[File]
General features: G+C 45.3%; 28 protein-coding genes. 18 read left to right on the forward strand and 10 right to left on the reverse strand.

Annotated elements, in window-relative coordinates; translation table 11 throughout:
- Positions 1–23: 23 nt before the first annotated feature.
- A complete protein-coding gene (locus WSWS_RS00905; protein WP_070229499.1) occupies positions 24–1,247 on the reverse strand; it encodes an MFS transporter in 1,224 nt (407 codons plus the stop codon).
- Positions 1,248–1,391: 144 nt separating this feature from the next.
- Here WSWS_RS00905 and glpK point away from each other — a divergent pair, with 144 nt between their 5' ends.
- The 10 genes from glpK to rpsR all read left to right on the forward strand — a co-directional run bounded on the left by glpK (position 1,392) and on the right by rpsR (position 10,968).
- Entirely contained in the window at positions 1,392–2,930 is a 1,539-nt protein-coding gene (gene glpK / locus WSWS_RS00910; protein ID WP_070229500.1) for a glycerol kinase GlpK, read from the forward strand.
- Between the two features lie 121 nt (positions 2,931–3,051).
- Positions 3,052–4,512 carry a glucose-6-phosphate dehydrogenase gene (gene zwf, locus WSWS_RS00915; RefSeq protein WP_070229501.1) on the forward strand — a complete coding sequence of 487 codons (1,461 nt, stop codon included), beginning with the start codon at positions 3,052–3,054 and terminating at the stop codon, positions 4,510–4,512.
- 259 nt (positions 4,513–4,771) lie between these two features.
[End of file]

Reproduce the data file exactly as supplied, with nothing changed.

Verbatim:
General features: G+C 45.3%; 28 protein-coding genes. 18 read left to right on the forward strand and 10 right to left on the reverse strand.

Annotated elements, in window-relative coordinates; translation table 11 throughout:
- Positions 1–23: 23 nt before the first annotated feature.
- A complete protein-coding gene (locus WSWS_RS00905; protein WP_070229499.1) occupies positions 24–1,247 on the reverse strand; it encodes an MFS transporter in 1,224 nt (407 codons plus the stop codon).
- Positions 1,248–1,391: 144 nt separating this feature from the next.
- Here WSWS_RS00905 and glpK point away from each other — a divergent pair, with 144 nt between their 5' ends.
- The 10 genes from glpK to rpsR all read left to right on the forward strand — a co-directional run bounded on the left by glpK (position 1,392) and on the right by rpsR (position 10,968).
- Entirely contained in the window at positions 1,392–2,930 is a 1,539-nt protein-coding gene (gene glpK / locus WSWS_RS00910; protein ID WP_070229500.1) for a glycerol kinase GlpK, read from the forward strand.
- Between the two features lie 121 nt (positions 2,931–3,051).
- Positions 3,052–4,512 carry a glucose-6-phosphate dehydrogenase gene (gene zwf, locus WSWS_RS00915; RefSeq protein WP_070229501.1) on the forward strand — a complete coding sequence of 487 codons (1,461 nt, stop codon included), beginning with the start codon at positions 3,052–3,054 and terminating at the stop codon, positions 4,510–4,512.
- 259 nt (positions 4,513–4,771) lie between these two features.